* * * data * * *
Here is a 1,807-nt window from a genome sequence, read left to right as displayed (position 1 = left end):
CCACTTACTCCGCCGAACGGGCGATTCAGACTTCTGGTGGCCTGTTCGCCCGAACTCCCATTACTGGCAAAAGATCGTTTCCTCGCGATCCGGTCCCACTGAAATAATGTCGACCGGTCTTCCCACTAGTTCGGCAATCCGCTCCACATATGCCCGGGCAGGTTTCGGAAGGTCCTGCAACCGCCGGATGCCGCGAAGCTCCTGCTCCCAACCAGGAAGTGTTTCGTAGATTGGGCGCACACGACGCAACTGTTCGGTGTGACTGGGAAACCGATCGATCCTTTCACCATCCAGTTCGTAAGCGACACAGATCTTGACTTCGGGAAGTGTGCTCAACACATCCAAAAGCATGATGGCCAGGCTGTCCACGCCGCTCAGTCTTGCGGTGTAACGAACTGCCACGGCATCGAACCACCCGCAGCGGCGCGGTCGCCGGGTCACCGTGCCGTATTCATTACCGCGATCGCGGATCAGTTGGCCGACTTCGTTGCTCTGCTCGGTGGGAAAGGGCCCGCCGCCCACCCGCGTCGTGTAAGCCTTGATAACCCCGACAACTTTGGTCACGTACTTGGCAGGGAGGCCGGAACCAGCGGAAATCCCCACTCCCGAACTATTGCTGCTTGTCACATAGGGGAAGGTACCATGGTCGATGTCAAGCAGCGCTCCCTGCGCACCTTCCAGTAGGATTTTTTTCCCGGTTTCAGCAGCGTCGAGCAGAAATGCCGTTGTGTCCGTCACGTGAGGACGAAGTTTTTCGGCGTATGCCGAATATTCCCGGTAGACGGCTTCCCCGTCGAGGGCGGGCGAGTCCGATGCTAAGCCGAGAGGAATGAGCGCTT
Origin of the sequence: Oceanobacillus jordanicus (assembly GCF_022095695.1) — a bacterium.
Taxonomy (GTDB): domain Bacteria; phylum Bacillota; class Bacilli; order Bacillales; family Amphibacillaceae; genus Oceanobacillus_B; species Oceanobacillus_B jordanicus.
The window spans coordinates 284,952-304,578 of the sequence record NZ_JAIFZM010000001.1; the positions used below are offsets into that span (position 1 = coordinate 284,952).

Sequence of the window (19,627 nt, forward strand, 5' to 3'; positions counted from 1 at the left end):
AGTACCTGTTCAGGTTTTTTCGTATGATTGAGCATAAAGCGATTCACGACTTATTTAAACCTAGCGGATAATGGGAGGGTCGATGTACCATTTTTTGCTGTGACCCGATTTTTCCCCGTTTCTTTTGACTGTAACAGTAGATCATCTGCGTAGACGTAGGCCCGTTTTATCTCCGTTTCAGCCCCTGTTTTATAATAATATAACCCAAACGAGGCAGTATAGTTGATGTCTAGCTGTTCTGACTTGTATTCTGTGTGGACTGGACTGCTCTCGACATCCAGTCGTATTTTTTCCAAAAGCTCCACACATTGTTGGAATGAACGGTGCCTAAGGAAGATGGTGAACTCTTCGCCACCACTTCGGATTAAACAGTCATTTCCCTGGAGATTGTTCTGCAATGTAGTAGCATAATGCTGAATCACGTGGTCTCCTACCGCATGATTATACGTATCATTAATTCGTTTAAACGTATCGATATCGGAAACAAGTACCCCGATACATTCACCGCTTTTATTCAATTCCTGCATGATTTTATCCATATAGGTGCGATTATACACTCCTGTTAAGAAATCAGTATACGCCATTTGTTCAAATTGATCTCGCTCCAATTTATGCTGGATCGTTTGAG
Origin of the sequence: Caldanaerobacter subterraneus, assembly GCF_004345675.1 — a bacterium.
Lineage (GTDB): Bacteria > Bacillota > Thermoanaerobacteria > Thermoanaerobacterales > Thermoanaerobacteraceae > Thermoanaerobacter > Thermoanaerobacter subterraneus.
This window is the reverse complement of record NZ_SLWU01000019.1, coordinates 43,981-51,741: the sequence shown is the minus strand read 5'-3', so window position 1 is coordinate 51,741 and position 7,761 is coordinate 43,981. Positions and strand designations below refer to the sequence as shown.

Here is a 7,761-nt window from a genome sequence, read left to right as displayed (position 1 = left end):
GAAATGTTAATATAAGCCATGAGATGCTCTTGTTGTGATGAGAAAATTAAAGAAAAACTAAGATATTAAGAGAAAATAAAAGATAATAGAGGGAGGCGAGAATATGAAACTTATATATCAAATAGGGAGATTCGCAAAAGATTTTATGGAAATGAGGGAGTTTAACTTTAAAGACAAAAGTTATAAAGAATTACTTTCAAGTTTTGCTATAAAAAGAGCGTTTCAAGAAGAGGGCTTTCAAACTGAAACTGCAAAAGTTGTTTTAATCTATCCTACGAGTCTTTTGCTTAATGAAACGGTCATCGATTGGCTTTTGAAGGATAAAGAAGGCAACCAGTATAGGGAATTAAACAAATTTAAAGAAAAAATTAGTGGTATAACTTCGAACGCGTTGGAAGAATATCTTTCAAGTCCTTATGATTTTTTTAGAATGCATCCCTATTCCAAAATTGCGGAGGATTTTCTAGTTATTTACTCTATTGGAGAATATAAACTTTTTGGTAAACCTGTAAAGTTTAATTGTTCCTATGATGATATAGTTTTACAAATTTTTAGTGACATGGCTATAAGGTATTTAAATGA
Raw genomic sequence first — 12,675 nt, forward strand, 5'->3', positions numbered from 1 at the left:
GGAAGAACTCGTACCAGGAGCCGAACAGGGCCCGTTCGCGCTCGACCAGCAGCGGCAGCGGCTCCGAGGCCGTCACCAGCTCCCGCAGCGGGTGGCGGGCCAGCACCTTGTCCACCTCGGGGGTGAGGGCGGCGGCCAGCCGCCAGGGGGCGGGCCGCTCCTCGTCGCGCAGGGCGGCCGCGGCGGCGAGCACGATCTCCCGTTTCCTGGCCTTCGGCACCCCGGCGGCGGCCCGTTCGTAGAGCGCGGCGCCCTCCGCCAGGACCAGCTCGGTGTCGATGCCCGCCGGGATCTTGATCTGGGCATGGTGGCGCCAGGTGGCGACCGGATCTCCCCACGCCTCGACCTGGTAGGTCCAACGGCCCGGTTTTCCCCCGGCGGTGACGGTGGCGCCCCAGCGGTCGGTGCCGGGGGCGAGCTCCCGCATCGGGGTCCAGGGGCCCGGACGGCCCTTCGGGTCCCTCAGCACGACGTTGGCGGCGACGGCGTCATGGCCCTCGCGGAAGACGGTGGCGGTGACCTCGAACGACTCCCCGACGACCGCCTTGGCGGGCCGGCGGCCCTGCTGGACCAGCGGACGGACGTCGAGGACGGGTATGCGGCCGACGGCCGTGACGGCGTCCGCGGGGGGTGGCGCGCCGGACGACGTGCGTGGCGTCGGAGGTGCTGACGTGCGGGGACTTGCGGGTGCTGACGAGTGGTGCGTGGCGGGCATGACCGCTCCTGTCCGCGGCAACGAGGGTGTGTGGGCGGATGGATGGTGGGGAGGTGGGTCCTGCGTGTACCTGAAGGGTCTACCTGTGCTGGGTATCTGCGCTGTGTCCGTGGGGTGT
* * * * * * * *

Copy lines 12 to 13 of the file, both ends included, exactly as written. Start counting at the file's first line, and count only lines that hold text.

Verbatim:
GAAATGTTAATATAAGCCATGAGATGCTCTTGTTGTGATGAGAAAATTAAAGAAAAACTAAGATATTAAGAGAAAATAAAAGATAATAGAGGGAGGCGAGAATATGAAACTTATATATCAAATAGGGAGATTCGCAAAAGATTTTATGGAAATGAGGGAGTTTAACTTTAAAGACAAAAGTTATAAAGAATTACTTTCAAGTTTTGCTATAAAAAGAGCGTTTCAAGAAGAGGGCTTTCAAACTGAAACTGCAAAAGTTGTTTTAATCTATCCTACGAGTCTTTTGCTTAATGAAACGGTCATCGATTGGCTTTTGAAGGATAAAGAAGGCAACCAGTATAGGGAATTAAACAAATTTAAAGAAAAAATTAGTGGTATAACTTCGAACGCGTTGGAAGAATATCTTTCAAGTCCTTATGATTTTTTTAGAATGCATCCCTATTCCAAAATTGCGGAGGATTTTCTAGTTATTTACTCTATTGGAGAATATAAACTTTTTGGTAAACCTGTAAAGTTTAATTGTTCCTATGATGATATAGTTTTACAAATTTTTAGTGACATGGCTATAAGGTATTTAAATGA
Raw genomic sequence first — 12,675 nt, forward strand, 5'->3', positions numbered from 1 at the left: